Great color can be a key part of your next design project.
Selecting a color palette can be an almost overwhelming decision. What colors to choose? How many? What kind of mood will color create?
There are almost as many answers as questions. But here are some guidelines to help you get started.
Number of Colors
Working with too many colors can be quite tricky. Using too many colors can also result in a palette that looks like there is no palette at all.
So defining a few colors and using variants of those is the best option.
Three to five colors is common and ideal. Further, each color should have a purpose in the overall design scheme.
Each color palette should include one or two primary, or base, colors. (If you use online tools, you will be asked to pick one base color.) These are used for large segments of the design – backgrounds, logos and major design elements. Next are one or two secondary colors, which are used frequently but less than the primary colors. Finally, each palette includes a true accent color, which is used in small spaces – often for highlighted or bold text or for small items such as bullets and lines.
Types of Color Palettes
The idea for most color palettes starts with the color wheel.
Colors are paired by position on the wheel to create schemes with different feels – harmony, conflict, happiness, trust. Positioning on the color wheel is key when making these color choices, and many palettes fall in to one of several categories – monochromatic, analogous, complementary, split complementary or triadic.
Monochromatic: A color scheme that is made from a single hue. The hue can be mixed with white and black to create darker and lighter variants of the same color. This is the easiest type of color palette to create because you can’t mismatch a single color.
Analogous: A color palette created from colors that are located next to each other on the color wheel. This is another easy palette to create and often designers use a variety of tints with analogous schemes.
Complementary: A color palette made by combining colors from opposite sides of the color wheel. A basic complementary color scheme only contains two colors and tints. Despite the name, using opposite colors can sometimes be jarring to look at and these color palettes can create a sense of conflict for those looking at it.
Split complementary: A color palette that uses a base hue and then colors next to the opposite color on the color wheel. These palettes start with three colors – the base and two other hues – and are often quite visually appealing.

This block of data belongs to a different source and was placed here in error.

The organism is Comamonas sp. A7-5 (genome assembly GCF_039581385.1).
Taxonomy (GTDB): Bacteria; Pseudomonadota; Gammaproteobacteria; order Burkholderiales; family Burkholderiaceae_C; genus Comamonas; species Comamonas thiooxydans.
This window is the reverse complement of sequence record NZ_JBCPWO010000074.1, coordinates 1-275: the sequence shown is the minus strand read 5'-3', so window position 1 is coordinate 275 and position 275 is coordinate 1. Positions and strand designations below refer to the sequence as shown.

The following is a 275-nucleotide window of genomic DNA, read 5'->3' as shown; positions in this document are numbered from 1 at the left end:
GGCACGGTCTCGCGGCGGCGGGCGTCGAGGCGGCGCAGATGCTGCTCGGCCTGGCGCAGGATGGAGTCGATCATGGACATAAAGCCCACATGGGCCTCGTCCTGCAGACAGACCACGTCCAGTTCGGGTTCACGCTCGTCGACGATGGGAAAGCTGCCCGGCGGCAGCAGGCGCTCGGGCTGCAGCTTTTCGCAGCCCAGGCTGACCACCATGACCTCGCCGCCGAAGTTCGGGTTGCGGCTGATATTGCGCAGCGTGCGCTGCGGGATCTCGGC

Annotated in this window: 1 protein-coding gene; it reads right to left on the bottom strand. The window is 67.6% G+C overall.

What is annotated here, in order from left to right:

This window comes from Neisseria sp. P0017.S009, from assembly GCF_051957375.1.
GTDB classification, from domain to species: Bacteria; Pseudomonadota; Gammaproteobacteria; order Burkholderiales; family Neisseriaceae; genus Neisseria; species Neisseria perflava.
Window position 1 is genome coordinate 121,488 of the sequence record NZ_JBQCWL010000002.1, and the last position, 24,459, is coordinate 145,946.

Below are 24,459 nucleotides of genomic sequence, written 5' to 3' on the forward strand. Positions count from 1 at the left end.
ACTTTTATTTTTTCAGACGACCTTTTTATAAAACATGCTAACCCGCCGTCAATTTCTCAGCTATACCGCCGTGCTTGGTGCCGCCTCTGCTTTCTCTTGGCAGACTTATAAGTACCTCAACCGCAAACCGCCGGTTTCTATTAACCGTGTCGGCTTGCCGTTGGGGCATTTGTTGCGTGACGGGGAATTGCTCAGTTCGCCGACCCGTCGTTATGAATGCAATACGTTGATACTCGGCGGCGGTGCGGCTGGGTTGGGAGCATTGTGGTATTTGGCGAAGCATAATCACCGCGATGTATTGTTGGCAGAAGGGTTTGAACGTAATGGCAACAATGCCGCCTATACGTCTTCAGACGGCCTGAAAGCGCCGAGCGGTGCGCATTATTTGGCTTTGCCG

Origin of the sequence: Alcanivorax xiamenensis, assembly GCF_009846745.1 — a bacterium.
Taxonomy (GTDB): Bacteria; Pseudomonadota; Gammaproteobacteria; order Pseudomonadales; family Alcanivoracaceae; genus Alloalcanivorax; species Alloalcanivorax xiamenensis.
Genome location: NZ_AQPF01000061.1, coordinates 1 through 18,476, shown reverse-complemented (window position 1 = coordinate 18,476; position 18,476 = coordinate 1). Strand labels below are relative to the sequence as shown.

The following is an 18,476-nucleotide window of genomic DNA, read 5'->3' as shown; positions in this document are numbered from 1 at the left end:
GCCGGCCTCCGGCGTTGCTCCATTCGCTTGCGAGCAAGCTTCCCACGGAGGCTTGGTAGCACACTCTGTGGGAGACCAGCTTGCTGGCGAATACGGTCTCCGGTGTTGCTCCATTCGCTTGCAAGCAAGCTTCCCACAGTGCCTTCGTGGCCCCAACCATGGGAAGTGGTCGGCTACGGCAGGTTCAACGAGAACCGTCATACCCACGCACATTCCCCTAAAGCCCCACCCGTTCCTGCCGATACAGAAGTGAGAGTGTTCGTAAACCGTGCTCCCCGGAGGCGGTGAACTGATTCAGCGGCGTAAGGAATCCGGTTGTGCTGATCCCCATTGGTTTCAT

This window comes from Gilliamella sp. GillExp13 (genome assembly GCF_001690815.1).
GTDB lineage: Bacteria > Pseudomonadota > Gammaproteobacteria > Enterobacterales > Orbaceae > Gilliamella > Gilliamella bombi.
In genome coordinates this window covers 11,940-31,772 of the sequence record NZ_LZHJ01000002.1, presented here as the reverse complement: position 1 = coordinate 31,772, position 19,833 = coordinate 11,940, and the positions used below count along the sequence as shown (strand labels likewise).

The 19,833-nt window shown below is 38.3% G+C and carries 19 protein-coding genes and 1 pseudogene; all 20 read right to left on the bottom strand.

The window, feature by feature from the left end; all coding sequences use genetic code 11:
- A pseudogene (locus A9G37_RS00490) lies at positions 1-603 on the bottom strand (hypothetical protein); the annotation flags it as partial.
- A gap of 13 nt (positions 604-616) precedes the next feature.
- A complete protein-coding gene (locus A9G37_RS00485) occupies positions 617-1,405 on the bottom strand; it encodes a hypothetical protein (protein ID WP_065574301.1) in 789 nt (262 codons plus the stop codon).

Triadic: A color palette consisting of three base colors that are equally spaced on the color wheel. This style of color scheme often showcases the broadest range of color and can sometimes be difficult to match.
Custom: A color palette that does not follow any real set of rules. While many color palettes fall under one of the categories above, some color schemes rely on an almost random look when it comes to color choice.
Depending on how many colors a palette contains and the nature of those colors, the addition of neutrals may be necessary. Many designers use a neutral for backgrounds or shading and not as a part of the rest of the design.
Neutral colors are those that mesh with almost any other combination of colors – gray, black, white, pale browns, tans and off white.
Black and white are the most common neutral colors. So common, in fact, that they are seldom included in the development of a color palette. Black and white are the most popular colors for type and accent marks, such as lines and bullets.
Neutrals can be used to create a complete color palette as well.
Shades, Tints and Tones
Shades, tints and tones refer to the addition or subtraction of color from a pure hue to create variants of the color. By using these alterations, a simple color palette can expand into a variety of options, including light, bright and dark colors. Shades, tints and tones are an essential part of create a monotone color palette.
Shades are colors that have black added to them to create a darker color.
Tints refer to colors that have been mixed with white to create a lighter hue.
Tones are variations of hues that have been mixed with gray for a less saturated effect.
So where does the inspiration for color come from?
For brands, color palettes are typically already set when it comes to design projects. Pepsi, for example, would not create a new website and neglect to use its famous blue and red as part of the design.
But the inspiration for a great color palette can be more fluid as well. They can come from nature (earth tones, greens and blues), photos and even your mood.
Tools to Get Started
When creating a color palette for the first time (or even 100th for that matter), having a few great tools at your disposal can help. Here are three great tools to help you build the perfect palette.
Color Scheme Designer: One of the most visual color palette tools out there, allowing users to create a variety of color palettes and preview them live in both dark and light color environments. Color Scheme Designer has a beautiful interface where users create a palette with a base (or primary) color and up to four other colors, with values provided as RGB and hex values, plus exportable data. The tool has options for a variety of different types of color pairings and even options for color blind and random palette generation.
Adobe Kuler: With a recent redesign and launch of an iOS app, Kuler is leading the way in generating custom color palettes on the fly. The tool is easy to use, intuitive and works with Creative Cloud software. The tool lets users create a color palette using up to five colors by type and provides RGB and hex color values. Plus the app also allows users to snap photos to create and save palettes.
Color Hunter: Upload your favorite image and the tool will create a customer color palette for you. Each color palette contains five colors and hex values.